Feuds and sickness simmer in camps
In Pakistan's southern city of Sukkur, displaced flood survivors are desperate for help and wondering how they will make it through this disaster.
Everywhere I stop my car, people rush forward and surround the vehicle, thinking I am an aid official who has come to distribute relief goods.
Their faces speak of hope, as they scramble and push past each other to reach the car.
In the relief camps now springing up across Sukkur in Sindh province, such scenes can be observed every hour.
Sukkur is located on the banks of the Indus, and it is one of the few urban areas near the river that have escaped widespread destruction.
So it is the first point of call for most of the people across the province who have lost their homes to floodwater.
The refugees can be seen taking shelter inside and around the city. They squat under bridges and trees.
Increasingly, the city is resembling one large relief camp.
A provincial government official estimates that 4 million people in Sindh have been affected by Pakistan's worst-ever flooding.
But only 300,000 of them are living in government relief camps.
"A lot of people are still sitting near the main highways or taking shelter near trees," says Jamil Soomro, advisor to the Sindh government.
"They do not want to go into camps because they still have some of their belongings, as well as their cattle, with them."
No official is present in any of the camps in Sukkur to listen to the refugees and help them to solve their problems.
Every tent has at least six to seven people living in it.
Inside the tents, the occupants sleep on the ground, which they have covered with a piece of cloth.
Outside are water tanks, and refugees can also get food.
But the demand is huge and supply is limited, with fights breaking out regularly.
Most people here are poor and have received hardly any education - and the flood has taken what little they had.
For many women, this is the first time they have left their villages.
Some people find it difficult that members of rival tribes have to share the same camps.
Upper Sindh is famous for its blood feuds, and old hatreds continue to outweigh new realities.
So far though, the authorities have been able to prevent any outbreak of violence.
The Indus valley in Sindh province stretches along 900 miles, with 85% of the land under cultivation.
Most of this land belongs to the tribal leaders, called sardars or waderas. Many of them are prominent national politicians.
The people taking refuge in the camps are their tenant farmers, some having been indentured for life.
They till the soil for maize, cotton, rice and wheat, the main crops in the region. Many also cultivate lemon trees.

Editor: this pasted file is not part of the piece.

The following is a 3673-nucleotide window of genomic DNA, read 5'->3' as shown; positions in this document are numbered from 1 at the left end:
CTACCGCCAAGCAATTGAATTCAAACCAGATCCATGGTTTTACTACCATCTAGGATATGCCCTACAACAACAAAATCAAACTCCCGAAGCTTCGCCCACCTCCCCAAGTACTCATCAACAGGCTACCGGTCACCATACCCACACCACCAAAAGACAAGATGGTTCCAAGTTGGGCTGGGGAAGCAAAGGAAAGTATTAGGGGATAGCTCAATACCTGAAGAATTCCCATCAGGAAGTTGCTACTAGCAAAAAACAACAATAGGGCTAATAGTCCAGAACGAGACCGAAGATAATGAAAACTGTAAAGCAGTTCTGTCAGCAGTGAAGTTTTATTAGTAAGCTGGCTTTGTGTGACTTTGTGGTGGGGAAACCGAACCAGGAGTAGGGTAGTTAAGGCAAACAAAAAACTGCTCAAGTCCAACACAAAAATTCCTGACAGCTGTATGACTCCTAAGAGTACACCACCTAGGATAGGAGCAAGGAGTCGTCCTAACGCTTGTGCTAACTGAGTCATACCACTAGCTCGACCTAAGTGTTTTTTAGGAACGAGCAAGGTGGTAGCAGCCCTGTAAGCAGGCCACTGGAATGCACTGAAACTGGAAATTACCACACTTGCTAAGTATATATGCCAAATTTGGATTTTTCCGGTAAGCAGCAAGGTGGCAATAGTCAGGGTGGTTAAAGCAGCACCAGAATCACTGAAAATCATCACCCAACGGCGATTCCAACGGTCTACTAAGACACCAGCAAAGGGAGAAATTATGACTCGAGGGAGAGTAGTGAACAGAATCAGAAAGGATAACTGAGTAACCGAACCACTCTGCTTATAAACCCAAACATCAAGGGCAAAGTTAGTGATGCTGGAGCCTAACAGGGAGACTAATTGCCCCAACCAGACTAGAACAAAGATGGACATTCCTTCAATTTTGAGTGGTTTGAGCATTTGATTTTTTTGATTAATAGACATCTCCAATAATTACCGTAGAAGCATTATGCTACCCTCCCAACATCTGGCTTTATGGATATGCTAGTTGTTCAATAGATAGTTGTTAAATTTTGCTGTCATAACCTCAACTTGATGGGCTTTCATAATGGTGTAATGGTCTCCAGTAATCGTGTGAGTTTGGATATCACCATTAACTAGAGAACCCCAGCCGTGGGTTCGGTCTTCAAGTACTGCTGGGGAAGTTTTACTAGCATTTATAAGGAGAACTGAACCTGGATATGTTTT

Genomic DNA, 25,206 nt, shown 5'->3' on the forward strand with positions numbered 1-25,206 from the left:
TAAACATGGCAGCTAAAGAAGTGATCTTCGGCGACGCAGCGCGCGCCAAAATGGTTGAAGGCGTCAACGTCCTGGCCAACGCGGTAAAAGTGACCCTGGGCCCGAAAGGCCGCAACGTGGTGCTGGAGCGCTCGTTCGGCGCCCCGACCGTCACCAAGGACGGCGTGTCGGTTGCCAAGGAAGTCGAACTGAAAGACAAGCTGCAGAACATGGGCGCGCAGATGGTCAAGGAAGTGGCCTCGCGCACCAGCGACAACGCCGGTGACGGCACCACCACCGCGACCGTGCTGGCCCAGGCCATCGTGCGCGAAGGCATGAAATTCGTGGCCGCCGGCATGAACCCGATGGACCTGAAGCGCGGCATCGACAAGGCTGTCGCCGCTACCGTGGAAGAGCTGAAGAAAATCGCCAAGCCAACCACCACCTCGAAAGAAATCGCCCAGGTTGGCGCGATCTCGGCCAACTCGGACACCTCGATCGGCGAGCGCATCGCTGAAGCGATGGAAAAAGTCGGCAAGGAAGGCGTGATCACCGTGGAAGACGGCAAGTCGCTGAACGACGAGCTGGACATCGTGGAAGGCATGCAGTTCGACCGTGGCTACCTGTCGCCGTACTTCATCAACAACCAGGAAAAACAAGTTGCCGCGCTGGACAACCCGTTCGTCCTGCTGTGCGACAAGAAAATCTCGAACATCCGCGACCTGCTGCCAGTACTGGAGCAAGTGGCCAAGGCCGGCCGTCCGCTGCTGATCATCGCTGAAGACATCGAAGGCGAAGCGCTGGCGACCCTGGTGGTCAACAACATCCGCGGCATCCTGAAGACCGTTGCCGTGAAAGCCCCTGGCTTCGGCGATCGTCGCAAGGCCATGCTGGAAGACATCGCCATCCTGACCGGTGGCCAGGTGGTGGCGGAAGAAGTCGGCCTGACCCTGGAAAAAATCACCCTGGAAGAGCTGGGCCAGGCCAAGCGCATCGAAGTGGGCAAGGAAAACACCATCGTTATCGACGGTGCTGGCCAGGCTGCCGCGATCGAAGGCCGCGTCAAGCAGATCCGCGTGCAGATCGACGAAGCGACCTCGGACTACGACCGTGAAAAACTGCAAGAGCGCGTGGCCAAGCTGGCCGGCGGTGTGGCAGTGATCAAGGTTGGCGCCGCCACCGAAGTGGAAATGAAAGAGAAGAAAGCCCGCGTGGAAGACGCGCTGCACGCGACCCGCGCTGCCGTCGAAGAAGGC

But all crops and fruit trees have been destroyed or severely damaged by the floods.
Authorities say they fear this will result in a massive food shortage in the coming weeks.
As I travelled along the Indus highway, I have seen houses cut off from what can now only be called mainland.
They are surrounded by miles of water in each direction.
In some places the Indus has swelled to several times its size, resembling a giant inland sea with no land on the other side of the horizon.
Big landowners may be able to recoup their losses. But people like Nizam Nathio, who lost his 10 acres in the flood, ask themselves how they will survive.
"All my resources are gone and the next crop will be harvested in six months," he told me in a relief camp in Sukkur.
"Will my family eat mud till then to survive?"
But it is not just farm land that has been washed away.
Hakeem Kalhoro, a resident of the Naushero Feroz district, used to run a successful dairy farm with 50 buffaloes.
Now he has one animal left. The floodwater has swept away the rest.
"I used to sell 500 litres of milk a day, now I'm living on handouts," he says.
Government and private aid agencies say the situation could get worse as relief supplies are dwindling and other problems demand attention.
Health issues have rapidly gone to the top of the list.
Sindh government officials say that out of the 4 million displaced people, 1 million are suffering from some sort of flood-related illness.
"This situation is beyond our capacity, or the capacity of the federal government to handle alone,' government adviser Jameel Soomro says.
"We need international aid urgently."
"Without it every issue will give birth to another myriad set of problems."
Although officials in Sukkur are trying as best as they can to deal with the influx of refugees from across the province, the city's small size and limited resources mean many people will have to look for alternatives and move on.
Many are already making their way towards Karachi and Hyderabad, as thousands more take up residence in the already overcrowded camps.
Meanwhile, the danger is not yet over, as irrigation officials say that they expect more water to move south in the next few days.